DANIELS: On NPR yesterday, Mitch Daniels discussed his role as OMB director under George W. Bush, saying that the budget surplus “was going away and it wouldn’t have mattered who was president, let alone in the supporting role of budget director.” But, the Washington Post asserts, Daniels “conveniently airbrushes out of the picture the Republican president -- George H.W. Bush -- who did the most to reduce the budget deficit… Moreover, Daniels's assertion that the surplus was bound to disappear in any case is too cute by half. The projected surplus was the main reason why George W. Bush said - repeatedly - that the nation could afford a $1.6 trillion tax cut. Certainly, when Daniels was budget director, he did not suggest that the surplus was ‘going away.’”
GINGRICH: The Hill writes, “Newt Gingrich’s simultaneous courtship of the base of the Republican Party and Latino voters could pose major problems for his likely bid for the White House… The former House Speaker has set up a bilingual news and opinion website directed at Latinos and has staked out a nuanced position on immigration reform that some critics have labeled amnesty. At the same time, Gingrich has tried to woo conservative activists, coming out against the construction of a mosque near the Ground Zero site in lower Manhattan and calling for the elimination of the Environmental Protection Agency. The problem, according to some observers, is that Gingrich’s stance on immigration doesn’t lend itself to an easy explanation for a conservative talk-radio audience.”
He’ll speak in Iowa March 7.
HUCKABEE: “In heavily Democratic Dubuque (IA), former Arkansas Gov. Mike Huckabee brought out many folks who want to see him in the White House,” the Dubuque Telegraph Herald wrote of his appearance yesterday. “‘I'm telling (supporters who ask) that I'm seriously considering running; I'm watching the response to my book, which lays it all out so people will know what I stand for,’ said Huckabee.”
Yesterday afternoon in Cedar Rapids, Huckabee told reporters that he’ll run a “smarter” campaign in 2012 if he launches a bid, Radio Iowa writes. “’ I’m trying to be smarter and not be stupid enough to go out there and try to sustain a campaign for an unnecessarily long period of time,’” Huckabee said.
“At the close of a six-city book tour through the leadoff presidential caucus state, Huckabee said Romney, the former Massachusetts governor, should discuss the problems with the bill he signed in 2006 requiring all state residents to obtain health insurance,” the Des Moines Register writes. “‘States try bold things. If they don’t work, the whole country hasn’t suffered,’ Huckabee said. ‘What I don’t understand is why Obama would take a plan that didn’t work out like it’s supposed to and try to impose it on the rest of the 50 states.’”
“Mike Huckabee is set to deliver the keynote speech at the National Rifle Association's Celebration of American Values Freedom Experience, April 30, in Pittsburgh, PA,” GOP12’s Heinze reports.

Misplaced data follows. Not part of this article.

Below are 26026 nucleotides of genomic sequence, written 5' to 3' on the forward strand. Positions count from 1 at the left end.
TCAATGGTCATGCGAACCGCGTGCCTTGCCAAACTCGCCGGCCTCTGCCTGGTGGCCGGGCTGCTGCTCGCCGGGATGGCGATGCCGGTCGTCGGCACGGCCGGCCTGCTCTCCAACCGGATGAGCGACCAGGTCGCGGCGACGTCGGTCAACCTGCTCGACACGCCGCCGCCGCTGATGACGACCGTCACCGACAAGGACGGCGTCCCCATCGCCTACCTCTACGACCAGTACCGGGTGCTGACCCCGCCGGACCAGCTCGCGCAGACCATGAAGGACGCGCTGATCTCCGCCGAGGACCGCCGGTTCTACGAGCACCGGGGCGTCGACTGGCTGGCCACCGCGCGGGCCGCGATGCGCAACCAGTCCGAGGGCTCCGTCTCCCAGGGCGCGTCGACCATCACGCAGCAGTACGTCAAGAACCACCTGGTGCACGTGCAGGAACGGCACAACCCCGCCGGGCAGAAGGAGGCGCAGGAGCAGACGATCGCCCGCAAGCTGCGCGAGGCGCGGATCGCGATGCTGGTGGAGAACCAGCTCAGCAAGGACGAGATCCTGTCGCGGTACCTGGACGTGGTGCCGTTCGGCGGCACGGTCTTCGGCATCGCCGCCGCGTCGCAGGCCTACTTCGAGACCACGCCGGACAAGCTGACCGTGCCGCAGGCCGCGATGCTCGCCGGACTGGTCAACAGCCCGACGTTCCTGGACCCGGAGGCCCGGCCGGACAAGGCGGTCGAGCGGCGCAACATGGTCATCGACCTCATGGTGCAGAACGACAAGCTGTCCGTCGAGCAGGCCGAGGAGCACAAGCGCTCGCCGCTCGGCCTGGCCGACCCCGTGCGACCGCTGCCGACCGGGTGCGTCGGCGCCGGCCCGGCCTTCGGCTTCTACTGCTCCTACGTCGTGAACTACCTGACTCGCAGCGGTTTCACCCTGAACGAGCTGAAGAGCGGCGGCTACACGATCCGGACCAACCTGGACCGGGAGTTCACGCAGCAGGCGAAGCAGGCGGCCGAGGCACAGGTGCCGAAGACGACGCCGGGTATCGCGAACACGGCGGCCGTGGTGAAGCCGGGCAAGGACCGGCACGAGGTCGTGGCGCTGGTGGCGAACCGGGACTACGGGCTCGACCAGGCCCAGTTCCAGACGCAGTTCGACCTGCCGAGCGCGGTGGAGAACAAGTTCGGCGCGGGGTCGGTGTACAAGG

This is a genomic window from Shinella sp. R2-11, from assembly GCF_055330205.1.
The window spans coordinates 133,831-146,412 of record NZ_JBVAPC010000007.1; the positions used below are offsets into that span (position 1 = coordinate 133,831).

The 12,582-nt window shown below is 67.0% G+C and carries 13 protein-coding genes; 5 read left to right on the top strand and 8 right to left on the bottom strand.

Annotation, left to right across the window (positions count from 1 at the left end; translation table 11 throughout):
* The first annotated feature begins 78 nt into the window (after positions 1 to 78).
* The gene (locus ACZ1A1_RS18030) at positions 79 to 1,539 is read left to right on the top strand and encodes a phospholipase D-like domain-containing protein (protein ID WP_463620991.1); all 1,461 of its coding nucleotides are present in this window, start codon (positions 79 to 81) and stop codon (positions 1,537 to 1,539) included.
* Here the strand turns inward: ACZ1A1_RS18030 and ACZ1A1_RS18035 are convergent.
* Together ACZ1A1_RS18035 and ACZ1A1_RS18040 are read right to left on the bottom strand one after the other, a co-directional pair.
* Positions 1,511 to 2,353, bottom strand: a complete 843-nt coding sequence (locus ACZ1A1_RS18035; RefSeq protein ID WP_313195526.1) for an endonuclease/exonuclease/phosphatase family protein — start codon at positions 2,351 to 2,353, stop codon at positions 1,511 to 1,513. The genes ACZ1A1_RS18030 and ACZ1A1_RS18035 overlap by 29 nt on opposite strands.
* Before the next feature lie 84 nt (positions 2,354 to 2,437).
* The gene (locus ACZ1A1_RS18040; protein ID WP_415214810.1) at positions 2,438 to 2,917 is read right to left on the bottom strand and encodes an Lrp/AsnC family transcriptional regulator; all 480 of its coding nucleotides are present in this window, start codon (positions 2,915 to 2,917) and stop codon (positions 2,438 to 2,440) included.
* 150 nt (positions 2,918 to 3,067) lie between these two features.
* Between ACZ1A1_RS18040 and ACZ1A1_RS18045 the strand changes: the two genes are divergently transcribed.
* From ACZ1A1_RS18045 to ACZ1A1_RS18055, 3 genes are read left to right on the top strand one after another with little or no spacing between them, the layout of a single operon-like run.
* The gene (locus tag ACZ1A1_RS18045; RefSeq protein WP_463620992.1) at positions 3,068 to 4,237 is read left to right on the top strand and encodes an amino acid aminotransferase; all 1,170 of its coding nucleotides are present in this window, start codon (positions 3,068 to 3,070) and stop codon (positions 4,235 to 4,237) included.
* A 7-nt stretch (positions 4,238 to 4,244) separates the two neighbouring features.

PALIN: Palin-friendly talk-show host Tammy Bruce is attacking Chris Christie for saying the former Alaska governor needs more unscripted moments to be taken seriously. She derided Christie in a Tweet as “Mr. Smug” and took a shot at him for his weight: “Mr. Smug, whose act involves screaming at people, says Palin needs more ‘unscripted moments.’ Weird how Christie says absolutely *nothing* about the current president who can't open his piehole w/o a teleprompter, but goes after Palin. And I would guess if Palin ever solicited advice from Christie it would be limited to whether Chunky Monkey is better than Cherry Garcia. @GovChristie is bad on immigration, 2nd amendment, & supports cap & tax. And he has the gall to even *talk* about Palin?”
PAWLENTY: Although the former governor now says he would support Republicans considering a government shutdown, the Minnesota Independent points out that he was singing a different tune in 2005, when, the AP reports, he said: “‘Minnesotans need to hear about and understand the real human impacts if state government shuts down. State parks will close, rest areas will be boarded up, and new drivers licenses won’t be issued. More than 15,000 state employees — hardworking, dedicated people — will essentially be locked out of their jobs… Anyone who considers the negative impacts of a shutdown should see it as a reason to seriously get back to the negotiating table.’”
Tea-Paw, the sequel. After speaking before Tea Party Patriots in Phoenix over the weekend, Pawlenty is up with a video paying homage to the Tea Party.
Stu Rothenberg writes in Roll Call, “In a Republican presidential race that could include the likes of former Massachusetts Gov. Mitt Romney, former Speaker Newt Gingrich (Ga.) and Mississippi Gov. (and former Republican National Committee Chairman) Haley Barbour, Tim Pawlenty’s most troublesome potential opponent could well be a fellow Minnesotan, Rep. Michele Bachmann… Although the two Minnesota Republicans don’t necessarily appeal to the same people, Bachmann’s presence in the Republican contest would undoubtedly draw some Minnesota money and support that would otherwise go to Pawlenty, even if only because he was the ‘local’ guy in the race. After all, Bachmann represents the most Republican district in the Gopher State.”
ROMNEY: During a meeting with governors at the White House, President Obama took a not-so-veiled swipe at the health care plan passed by Mitt Romney when he was governor of Massachusetts. “‘I agree with Mitt Romney, who recently said he is proud of what he accomplished on health care,’ Obama said, in a soundbite likely to be recycled over and over by the Republican's rivals for the 2012 nomination,” AFP writes.
“Mitt Romney is on top in Michigan, according to a new poll,” Politico writes. “A survey by the Lansing-based polling firm EPIC/MRA found President Barack Obama trailing the former Massachusetts governor in a hypothetical matchup by 5 points, 41 to 46 percent.